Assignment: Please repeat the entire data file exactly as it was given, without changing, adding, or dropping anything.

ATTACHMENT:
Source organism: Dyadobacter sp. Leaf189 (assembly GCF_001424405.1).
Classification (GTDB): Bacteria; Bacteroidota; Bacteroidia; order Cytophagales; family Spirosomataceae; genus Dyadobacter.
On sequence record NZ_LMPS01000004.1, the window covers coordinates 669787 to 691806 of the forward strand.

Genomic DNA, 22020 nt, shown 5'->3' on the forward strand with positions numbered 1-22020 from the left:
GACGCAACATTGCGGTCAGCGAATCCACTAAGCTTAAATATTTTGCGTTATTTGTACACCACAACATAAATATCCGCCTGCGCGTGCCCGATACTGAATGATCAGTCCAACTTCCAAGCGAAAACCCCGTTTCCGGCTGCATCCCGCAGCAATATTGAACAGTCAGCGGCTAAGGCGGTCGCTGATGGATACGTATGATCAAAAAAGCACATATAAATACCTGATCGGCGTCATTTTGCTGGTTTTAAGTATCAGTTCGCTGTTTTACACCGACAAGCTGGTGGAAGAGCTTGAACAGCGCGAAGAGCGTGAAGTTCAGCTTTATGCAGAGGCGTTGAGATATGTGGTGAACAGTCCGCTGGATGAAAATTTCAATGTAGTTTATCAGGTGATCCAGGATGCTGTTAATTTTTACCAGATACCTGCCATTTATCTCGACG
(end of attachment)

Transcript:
Source organism: Dyadobacter sp. Leaf189 (assembly GCF_001424405.1).
Classification (GTDB): Bacteria; Bacteroidota; Bacteroidia; order Cytophagales; family Spirosomataceae; genus Dyadobacter.
On sequence record NZ_LMPS01000004.1, the window covers coordinates 669787 to 691806 of the forward strand.

Genomic DNA, 22020 nt, shown 5'->3' on the forward strand with positions numbered 1-22020 from the left:
GACGCAACATTGCGGTCAGCGAATCCACTAAGCTTAAATATTTTGCGTTATTTGTACACCACAACATAAATATCCGCCTGCGCGTGCCCGATACTGAATGATCAGTCCAACTTCCAAGCGAAAACCCCGTTTCCGGCTGCATCCCGCAGCAATATTGAACAGTCAGCGGCTAAGGCGGTCGCTGATGGATACGTATGATCAAAAAAGCACATATAAATACCTGATCGGCGTCATTTTGCTGGTTTTAAGTATCAGTTCGCTGTTTTACACCGACAAGCTGGTGGAAGAGCTTGAACAGCGCGAAGAGCGTGAAGTTCAGCTTTATGCAGAGGCGTTGAGATATGTGGTGAACAGTCCGCTGGATGAAAATTTCAATGTAGTTTATCAGGTGATCCAGGATGCTGTTAATTTTTACCAGATACCTGCCATTTATCTCGACG